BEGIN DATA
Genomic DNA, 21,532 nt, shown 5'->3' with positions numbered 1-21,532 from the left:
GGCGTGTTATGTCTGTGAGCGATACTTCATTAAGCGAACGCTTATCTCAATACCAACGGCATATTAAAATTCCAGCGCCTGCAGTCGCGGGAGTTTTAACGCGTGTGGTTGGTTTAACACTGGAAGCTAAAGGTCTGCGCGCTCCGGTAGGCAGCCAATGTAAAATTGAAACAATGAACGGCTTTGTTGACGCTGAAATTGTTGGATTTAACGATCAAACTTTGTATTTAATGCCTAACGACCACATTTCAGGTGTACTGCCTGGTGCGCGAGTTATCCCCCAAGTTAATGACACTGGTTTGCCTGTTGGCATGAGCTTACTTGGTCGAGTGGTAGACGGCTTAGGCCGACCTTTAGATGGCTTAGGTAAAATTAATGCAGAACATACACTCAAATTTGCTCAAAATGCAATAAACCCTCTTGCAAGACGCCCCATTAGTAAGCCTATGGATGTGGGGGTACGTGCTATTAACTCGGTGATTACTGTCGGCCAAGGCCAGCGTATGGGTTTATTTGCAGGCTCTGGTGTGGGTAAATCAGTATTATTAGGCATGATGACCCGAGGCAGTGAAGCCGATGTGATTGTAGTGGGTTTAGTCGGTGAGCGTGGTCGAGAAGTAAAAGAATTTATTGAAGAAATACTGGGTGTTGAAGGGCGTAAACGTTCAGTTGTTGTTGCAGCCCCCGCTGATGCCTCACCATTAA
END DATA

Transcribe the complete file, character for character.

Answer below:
Genomic DNA, 21,532 nt, shown 5'->3' with positions numbered 1-21,532 from the left:
GGCGTGTTATGTCTGTGAGCGATACTTCATTAAGCGAACGCTTATCTCAATACCAACGGCATATTAAAATTCCAGCGCCTGCAGTCGCGGGAGTTTTAACGCGTGTGGTTGGTTTAACACTGGAAGCTAAAGGTCTGCGCGCTCCGGTAGGCAGCCAATGTAAAATTGAAACAATGAACGGCTTTGTTGACGCTGAAATTGTTGGATTTAACGATCAAACTTTGTATTTAATGCCTAACGACCACATTTCAGGTGTACTGCCTGGTGCGCGAGTTATCCCCCAAGTTAATGACACTGGTTTGCCTGTTGGCATGAGCTTACTTGGTCGAGTGGTAGACGGCTTAGGCCGACCTTTAGATGGCTTAGGTAAAATTAATGCAGAACATACACTCAAATTTGCTCAAAATGCAATAAACCCTCTTGCAAGACGCCCCATTAGTAAGCCTATGGATGTGGGGGTACGTGCTATTAACTCGGTGATTACTGTCGGCCAAGGCCAGCGTATGGGTTTATTTGCAGGCTCTGGTGTGGGTAAATCAGTATTATTAGGCATGATGACCCGAGGCAGTGAAGCCGATGTGATTGTAGTGGGTTTAGTCGGTGAGCGTGGTCGAGAAGTAAAAGAATTTATTGAAGAAATACTGGGTGTTGAAGGGCGTAAACGTTCAGTTGTTGTTGCAGCCCCCGCTGATGCCTCACCATTAA